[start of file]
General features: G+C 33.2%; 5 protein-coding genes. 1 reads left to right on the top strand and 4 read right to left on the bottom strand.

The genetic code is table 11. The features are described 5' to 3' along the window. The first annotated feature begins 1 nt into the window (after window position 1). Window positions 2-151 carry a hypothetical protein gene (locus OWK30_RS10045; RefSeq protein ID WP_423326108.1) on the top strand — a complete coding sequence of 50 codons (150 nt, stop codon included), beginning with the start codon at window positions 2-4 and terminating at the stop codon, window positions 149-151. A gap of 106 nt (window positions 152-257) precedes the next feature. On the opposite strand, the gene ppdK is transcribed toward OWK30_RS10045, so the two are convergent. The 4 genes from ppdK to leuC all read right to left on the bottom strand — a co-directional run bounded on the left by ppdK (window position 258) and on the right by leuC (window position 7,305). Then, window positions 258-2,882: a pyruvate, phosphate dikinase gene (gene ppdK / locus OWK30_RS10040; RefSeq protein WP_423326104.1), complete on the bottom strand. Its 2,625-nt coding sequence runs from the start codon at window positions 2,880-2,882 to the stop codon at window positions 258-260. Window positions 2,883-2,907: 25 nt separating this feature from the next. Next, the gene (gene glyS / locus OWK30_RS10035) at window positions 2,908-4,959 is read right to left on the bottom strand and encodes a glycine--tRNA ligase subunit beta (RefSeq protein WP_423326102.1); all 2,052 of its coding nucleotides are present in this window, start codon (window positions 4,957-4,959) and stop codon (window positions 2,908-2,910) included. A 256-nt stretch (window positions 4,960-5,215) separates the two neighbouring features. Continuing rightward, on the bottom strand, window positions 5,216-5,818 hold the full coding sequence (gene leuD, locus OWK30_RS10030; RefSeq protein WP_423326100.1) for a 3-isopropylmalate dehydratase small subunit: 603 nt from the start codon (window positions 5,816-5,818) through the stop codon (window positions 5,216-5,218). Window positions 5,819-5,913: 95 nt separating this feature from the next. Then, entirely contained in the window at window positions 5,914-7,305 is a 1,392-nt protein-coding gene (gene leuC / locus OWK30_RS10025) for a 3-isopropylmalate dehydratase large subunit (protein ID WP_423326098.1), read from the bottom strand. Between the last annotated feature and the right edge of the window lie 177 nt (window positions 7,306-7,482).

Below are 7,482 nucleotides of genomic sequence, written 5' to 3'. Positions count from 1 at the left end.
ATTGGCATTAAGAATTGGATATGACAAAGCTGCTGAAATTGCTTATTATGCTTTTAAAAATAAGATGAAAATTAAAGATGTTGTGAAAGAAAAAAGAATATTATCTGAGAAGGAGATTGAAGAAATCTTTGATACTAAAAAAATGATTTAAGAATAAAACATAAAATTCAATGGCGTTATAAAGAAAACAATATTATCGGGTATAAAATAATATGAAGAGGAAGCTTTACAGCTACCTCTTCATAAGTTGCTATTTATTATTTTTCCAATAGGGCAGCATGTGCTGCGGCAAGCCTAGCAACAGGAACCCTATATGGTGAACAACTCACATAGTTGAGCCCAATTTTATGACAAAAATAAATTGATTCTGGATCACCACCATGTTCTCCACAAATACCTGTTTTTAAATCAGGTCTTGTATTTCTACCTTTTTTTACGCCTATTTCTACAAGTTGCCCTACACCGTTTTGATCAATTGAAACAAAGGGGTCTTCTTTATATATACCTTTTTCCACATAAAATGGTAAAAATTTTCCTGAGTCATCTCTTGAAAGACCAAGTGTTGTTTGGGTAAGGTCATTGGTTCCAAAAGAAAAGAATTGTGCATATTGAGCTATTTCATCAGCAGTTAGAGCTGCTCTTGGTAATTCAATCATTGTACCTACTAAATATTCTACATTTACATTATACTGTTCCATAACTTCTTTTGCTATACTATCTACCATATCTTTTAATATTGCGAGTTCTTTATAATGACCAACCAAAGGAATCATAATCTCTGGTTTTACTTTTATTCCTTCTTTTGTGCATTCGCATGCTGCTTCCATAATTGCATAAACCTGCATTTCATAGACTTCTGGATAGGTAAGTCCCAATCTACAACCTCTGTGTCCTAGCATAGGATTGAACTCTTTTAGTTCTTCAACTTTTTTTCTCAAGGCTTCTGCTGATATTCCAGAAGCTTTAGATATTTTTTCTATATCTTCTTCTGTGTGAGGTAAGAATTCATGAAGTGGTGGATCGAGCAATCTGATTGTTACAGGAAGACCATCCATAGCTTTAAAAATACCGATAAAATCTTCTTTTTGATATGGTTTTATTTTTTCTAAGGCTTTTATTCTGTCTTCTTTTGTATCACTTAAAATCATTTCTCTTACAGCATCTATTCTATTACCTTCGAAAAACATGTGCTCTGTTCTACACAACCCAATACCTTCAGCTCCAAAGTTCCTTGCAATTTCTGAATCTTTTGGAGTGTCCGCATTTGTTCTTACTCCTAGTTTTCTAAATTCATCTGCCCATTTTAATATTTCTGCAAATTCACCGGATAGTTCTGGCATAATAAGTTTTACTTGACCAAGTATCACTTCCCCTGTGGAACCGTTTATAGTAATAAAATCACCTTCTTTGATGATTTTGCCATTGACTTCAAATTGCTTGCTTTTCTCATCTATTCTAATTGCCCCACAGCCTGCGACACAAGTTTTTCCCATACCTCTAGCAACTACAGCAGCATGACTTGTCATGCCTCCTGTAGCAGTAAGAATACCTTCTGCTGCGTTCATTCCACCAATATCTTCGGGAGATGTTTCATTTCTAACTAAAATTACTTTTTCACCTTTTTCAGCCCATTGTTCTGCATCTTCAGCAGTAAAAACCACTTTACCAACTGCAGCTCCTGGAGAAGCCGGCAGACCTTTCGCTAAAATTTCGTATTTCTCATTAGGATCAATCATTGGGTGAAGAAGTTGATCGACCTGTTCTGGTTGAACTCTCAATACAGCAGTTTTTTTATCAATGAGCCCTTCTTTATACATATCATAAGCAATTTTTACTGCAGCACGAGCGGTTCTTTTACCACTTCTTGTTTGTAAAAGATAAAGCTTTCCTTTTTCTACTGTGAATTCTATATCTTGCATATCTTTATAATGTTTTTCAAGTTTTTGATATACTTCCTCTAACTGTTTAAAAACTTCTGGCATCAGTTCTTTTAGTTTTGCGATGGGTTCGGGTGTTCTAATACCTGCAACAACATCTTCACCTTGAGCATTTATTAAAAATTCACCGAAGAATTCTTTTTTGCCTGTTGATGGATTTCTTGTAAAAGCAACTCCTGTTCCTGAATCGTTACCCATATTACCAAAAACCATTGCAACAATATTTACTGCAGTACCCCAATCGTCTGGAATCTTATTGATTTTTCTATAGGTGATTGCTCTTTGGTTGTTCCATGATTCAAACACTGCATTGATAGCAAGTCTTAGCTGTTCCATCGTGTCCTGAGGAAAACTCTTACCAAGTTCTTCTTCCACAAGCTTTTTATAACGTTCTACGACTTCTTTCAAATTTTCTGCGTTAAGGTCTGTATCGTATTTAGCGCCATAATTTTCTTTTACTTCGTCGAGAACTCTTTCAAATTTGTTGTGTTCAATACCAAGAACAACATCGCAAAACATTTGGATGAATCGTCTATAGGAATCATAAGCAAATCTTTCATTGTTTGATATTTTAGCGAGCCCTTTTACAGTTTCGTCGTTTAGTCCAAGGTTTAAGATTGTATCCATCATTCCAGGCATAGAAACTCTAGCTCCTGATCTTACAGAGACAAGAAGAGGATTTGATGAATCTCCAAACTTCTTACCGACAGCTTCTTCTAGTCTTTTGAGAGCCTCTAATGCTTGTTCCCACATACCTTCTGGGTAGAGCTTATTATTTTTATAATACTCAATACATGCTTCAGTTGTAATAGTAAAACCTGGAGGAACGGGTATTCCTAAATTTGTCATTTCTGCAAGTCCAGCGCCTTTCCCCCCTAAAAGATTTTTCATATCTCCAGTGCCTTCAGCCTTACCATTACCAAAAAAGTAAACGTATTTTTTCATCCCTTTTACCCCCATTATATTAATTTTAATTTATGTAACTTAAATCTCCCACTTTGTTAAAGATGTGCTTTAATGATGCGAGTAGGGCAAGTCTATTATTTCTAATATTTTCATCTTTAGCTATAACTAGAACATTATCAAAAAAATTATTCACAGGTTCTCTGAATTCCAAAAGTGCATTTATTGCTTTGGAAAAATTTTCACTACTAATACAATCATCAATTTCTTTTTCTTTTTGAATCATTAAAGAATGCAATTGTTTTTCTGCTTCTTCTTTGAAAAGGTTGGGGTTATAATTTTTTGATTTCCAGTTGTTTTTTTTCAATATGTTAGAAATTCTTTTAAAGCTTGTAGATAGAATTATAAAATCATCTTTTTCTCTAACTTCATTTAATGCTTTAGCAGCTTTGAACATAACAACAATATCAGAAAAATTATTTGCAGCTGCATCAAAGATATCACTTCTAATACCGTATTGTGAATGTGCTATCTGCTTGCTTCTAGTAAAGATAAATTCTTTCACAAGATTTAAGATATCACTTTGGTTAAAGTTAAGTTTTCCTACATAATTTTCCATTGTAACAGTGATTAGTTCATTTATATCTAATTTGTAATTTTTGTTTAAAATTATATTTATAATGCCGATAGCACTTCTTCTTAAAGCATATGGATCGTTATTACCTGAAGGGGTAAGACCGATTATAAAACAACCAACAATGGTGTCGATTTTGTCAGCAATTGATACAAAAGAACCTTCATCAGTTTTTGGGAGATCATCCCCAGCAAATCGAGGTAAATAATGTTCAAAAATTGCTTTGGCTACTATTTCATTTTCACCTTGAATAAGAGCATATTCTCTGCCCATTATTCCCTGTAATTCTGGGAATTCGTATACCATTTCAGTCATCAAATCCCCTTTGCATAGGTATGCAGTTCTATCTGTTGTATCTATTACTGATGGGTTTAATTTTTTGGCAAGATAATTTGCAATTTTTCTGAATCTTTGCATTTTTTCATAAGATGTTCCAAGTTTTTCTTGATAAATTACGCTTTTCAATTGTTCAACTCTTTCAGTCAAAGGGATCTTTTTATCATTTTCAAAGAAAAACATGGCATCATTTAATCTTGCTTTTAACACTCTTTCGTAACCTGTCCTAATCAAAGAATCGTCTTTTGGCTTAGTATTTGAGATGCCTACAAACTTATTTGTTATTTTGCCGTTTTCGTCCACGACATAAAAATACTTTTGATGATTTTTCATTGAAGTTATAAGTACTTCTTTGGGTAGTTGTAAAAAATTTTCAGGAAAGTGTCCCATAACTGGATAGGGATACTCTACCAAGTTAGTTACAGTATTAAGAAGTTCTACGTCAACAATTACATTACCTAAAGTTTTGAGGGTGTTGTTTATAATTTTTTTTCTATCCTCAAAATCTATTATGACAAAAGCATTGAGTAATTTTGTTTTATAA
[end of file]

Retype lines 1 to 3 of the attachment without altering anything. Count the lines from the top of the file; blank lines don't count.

General features: G+C 33.2%; 5 protein-coding genes. 1 reads left to right on the top strand and 4 read right to left on the bottom strand.

The genetic code is table 11. The features are described 5' to 3' along the window. The first annotated feature begins 1 nt into the window (after window position 1). Window positions 2-151 carry a hypothetical protein gene (locus OWK30_RS10045; RefSeq protein ID WP_423326108.1) on the top strand — a complete coding sequence of 50 codons (150 nt, stop codon included), beginning with the start codon at window positions 2-4 and terminating at the stop codon, window positions 149-151. A gap of 106 nt (window positions 152-257) precedes the next feature. On the opposite strand, the gene ppdK is transcribed toward OWK30_RS10045, so the two are convergent. The 4 genes from ppdK to leuC all read right to left on the bottom strand — a co-directional run bounded on the left by ppdK (window position 258) and on the right by leuC (window position 7,305). Then, window positions 258-2,882: a pyruvate, phosphate dikinase gene (gene ppdK / locus OWK30_RS10040; RefSeq protein WP_423326104.1), complete on the bottom strand. Its 2,625-nt coding sequence runs from the start codon at window positions 2,880-2,882 to the stop codon at window positions 258-260. Window positions 2,883-2,907: 25 nt separating this feature from the next. Next, the gene (gene glyS / locus OWK30_RS10035) at window positions 2,908-4,959 is read right to left on the bottom strand and encodes a glycine--tRNA ligase subunit beta (RefSeq protein WP_423326102.1); all 2,052 of its coding nucleotides are present in this window, start codon (window positions 4,957-4,959) and stop codon (window positions 2,908-2,910) included. A 256-nt stretch (window positions 4,960-5,215) separates the two neighbouring features. Continuing rightward, on the bottom strand, window positions 5,216-5,818 hold the full coding sequence (gene leuD, locus OWK30_RS10030; RefSeq protein WP_423326100.1) for a 3-isopropylmalate dehydratase small subunit: 603 nt from the start codon (window positions 5,816-5,818) through the stop codon (window positions 5,216-5,218). Window positions 5,819-5,913: 95 nt separating this feature from the next. Then, entirely contained in the window at window positions 5,914-7,305 is a 1,392-nt protein-coding gene (gene leuC / locus OWK30_RS10025) for a 3-isopropylmalate dehydratase large subunit (protein ID WP_423326098.1), read from the bottom strand. Between the last annotated feature and the right edge of the window lie 177 nt (window positions 7,306-7,482).

Below are 7,482 nucleotides of genomic sequence, written 5' to 3'. Positions count from 1 at the left end.